Instead of being glued to her cell phone like many teens her age, 16-year-old Amelia Faith Clifton spends her after-school hours perfecting the taste of her signature chocolate peanut butter cupcakes.
Amelia, who started her cupcake business, "Cupcakes for Care," in January, does not keep even a cut of the profits. Instead, the Bel Air High School junior donates the money she makes, minus cost of materials, to local charitable organizations.
A huge fan of Buddy Valastro, of TLC's "Cake Boss," Amelia said she decided to raise money for amyotrophic lateral sclerosis (ALS), after learning her idol's mother suffered from the progressive neurodegenerative disease.
"I never knew anyone that has ALS, but followed his show," Amelia said last week. "He's like my idol and I aspire to be like he is, so to see someone I love so much be so upset ... It really broke my heart."
Amelia, who started baking in eighth grade to fund a trip to Disney World, headed to the kitchen to bake cupcakes for the Momma Mary Foundation, an organization founded by Valastro to raise money for people suffering from ALS. She started selling the treats at local functions in Bel Air and has raised $350 to date.
Amelia is more out-going than your typical middle child. She has an older sister, Maddie, 20, and younger brother Max, 10. Amelia's parents, Kim and Matt, said they are very supportive of her social entrepreneurial venture.
Partnering with the Bel Air Downtown Alliance, Amelia also started selling her cupcakes at Bel Air town events such as First Fridays and the outdoor movie screenings at Shamrock Park to raise money for the bake sale for No Kid Hungry, a national organization working to fight childhood hunger.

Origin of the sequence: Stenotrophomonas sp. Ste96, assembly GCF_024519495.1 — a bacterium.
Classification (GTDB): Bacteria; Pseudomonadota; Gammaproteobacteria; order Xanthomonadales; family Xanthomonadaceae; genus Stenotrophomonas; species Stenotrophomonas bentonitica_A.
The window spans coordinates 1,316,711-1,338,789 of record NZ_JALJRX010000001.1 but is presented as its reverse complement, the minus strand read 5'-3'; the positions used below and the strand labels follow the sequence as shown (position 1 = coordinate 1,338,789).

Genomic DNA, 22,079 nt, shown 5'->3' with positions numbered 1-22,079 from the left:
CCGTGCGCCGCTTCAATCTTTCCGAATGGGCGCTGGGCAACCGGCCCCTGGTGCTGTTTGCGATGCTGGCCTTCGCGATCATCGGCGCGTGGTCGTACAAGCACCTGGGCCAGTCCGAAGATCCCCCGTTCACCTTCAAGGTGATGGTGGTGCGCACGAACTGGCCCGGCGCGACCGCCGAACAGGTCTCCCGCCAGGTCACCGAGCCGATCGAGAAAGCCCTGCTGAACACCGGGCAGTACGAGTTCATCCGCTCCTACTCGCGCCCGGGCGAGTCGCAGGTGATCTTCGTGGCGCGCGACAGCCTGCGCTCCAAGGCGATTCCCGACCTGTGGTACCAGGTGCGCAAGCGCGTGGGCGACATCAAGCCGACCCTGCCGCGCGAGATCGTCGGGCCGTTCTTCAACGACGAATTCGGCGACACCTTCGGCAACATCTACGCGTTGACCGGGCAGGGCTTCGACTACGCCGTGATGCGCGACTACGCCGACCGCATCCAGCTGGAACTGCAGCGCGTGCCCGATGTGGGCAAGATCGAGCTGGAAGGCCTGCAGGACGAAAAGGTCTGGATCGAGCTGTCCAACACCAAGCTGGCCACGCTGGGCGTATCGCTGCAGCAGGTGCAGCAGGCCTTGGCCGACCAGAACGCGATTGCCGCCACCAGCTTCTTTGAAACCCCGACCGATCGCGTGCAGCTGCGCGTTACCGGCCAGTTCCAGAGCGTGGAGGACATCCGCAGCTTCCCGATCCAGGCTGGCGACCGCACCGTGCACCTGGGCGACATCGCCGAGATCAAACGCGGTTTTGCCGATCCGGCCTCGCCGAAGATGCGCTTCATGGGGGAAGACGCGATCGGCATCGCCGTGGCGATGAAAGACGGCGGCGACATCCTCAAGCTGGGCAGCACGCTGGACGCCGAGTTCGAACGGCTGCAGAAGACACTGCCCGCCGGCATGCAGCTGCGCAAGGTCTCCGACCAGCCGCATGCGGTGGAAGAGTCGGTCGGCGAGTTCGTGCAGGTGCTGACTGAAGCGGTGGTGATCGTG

"I felt like this was happening in our county and I was helping kids in my community," Amelia said of participating in the national bake sale.
Her goal is donate $1,000 to No Kid Hungry from her cupcake business. Amelia's cupcake stand will be set up Friday on Main Street for the last First Fridays event of the season.
Amelia's cupcakes are available in three cake flavors — chocolate, red velvet and vanilla — and she offers more than four types of icing to top off her treats. She sells her regular size cakes for $18 per dozen and mini-cupcakes for $10 a dozen. She also sells customized, made-to-order cupcakes for various prices.
Although Amelia found many of her cupcake recipes from scouring the web for hours, she said she personalizes each recipe to make it more her own.
"Over months of time, I've changed it to fit my taste and how I do things," she said. "The chocolate peanut butter cupcake is my favorite. It tastes like Reese's, which is amazing."
Mary Allan, 50, of Bel Air, has purchased custom orders from "Cupcakes for Care" on more than one occasion. She said Amelia's cupcakes trump those of noted bakeries like Georgetown Cupcakes and others in the Bel Air area.
"They are really remarkable cupcakes," Allan said. "She takes her talent and instead of using it for her own gain, she turns around benefits others. It's like she's adding a little love."
In the past few months, Amelia started taking cake baking classes at Charm City Cakes in Baltimore, learning the art of making the perfect cupcake. She said while the famous cake house traditionally only takes interns from the nearby Maryland Institute College of Art, she is being considered as their first high school intern for next summer.
Anyone who wants to order a batch of Amelia's cupcakes can visit her Facebook page, http://www.facebook.com/ameliafaithcupcakesforcare, or email her, firstname.lastname@example.org.